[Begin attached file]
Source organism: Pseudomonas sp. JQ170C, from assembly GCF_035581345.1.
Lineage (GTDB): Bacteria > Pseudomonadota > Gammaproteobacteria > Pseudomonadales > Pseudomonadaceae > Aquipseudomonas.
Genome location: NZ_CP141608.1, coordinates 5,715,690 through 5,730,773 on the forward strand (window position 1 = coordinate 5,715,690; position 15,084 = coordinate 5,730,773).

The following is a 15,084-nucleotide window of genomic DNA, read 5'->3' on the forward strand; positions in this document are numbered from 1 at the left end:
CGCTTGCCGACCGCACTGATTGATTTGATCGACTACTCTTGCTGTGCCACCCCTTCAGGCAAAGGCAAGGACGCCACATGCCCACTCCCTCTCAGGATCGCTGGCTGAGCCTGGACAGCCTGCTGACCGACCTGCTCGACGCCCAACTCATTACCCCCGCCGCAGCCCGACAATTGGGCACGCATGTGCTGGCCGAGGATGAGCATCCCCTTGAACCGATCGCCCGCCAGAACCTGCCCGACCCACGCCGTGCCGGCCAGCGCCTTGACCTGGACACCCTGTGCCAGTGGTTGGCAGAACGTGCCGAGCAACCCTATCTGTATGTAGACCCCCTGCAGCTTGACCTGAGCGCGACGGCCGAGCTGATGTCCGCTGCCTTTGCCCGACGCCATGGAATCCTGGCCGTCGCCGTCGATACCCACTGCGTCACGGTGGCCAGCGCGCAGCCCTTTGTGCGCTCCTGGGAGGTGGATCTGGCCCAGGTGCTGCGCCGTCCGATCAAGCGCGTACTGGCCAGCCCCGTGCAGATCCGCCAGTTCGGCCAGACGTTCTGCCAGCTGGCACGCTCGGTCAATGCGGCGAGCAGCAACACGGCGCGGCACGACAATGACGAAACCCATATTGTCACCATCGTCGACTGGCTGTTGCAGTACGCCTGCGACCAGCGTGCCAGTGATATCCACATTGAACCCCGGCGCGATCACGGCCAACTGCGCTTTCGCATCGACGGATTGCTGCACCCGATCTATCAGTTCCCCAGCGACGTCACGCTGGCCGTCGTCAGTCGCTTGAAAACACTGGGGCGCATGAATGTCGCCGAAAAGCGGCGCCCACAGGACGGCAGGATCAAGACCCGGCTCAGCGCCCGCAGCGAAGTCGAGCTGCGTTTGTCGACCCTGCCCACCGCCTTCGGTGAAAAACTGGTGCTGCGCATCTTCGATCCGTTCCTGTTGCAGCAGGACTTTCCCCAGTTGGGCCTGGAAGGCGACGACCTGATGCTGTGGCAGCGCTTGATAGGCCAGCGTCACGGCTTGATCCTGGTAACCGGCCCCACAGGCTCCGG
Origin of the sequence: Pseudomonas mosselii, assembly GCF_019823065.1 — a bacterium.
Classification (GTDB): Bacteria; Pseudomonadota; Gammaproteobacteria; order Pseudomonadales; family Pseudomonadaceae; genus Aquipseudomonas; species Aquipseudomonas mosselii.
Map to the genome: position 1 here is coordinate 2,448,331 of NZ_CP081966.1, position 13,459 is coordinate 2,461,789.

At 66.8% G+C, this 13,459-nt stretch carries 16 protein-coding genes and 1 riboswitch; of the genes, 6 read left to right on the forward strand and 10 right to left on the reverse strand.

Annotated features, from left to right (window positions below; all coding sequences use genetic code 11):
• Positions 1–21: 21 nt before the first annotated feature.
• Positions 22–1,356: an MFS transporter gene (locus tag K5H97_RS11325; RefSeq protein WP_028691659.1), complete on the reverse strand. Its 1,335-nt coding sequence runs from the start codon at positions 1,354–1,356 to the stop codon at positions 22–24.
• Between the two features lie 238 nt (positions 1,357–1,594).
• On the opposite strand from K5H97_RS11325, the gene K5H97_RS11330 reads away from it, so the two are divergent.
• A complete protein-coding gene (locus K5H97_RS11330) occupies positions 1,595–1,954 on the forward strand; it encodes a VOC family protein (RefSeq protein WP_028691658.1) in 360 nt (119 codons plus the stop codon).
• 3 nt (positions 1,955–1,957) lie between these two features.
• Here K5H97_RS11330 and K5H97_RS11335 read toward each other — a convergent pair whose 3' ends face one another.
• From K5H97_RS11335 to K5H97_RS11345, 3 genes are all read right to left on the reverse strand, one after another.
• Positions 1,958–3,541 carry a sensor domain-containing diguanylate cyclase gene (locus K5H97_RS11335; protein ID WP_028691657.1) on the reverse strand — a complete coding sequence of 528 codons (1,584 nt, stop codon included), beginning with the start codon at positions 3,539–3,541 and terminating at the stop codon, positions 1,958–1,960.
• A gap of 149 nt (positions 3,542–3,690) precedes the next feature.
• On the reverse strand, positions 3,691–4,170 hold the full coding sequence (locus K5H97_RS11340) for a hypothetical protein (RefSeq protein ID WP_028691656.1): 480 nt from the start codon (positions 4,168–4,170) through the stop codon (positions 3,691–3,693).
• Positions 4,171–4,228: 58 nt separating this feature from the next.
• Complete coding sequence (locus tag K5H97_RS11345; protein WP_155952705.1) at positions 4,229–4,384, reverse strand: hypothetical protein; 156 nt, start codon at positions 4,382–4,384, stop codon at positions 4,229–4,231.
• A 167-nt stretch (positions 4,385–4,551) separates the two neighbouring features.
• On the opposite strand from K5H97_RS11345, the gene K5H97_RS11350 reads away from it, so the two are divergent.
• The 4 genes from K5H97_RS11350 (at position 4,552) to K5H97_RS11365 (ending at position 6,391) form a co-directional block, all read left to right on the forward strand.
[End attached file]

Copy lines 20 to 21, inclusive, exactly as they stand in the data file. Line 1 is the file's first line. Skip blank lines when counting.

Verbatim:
• A gap of 149 nt (positions 3,542–3,690) precedes the next feature.
• On the reverse strand, positions 3,691–4,170 hold the full coding sequence (locus K5H97_RS11340) for a hypothetical protein (RefSeq protein ID WP_028691656.1): 480 nt from the start codon (positions 4,168–4,170) through the stop codon (positions 3,691–3,693).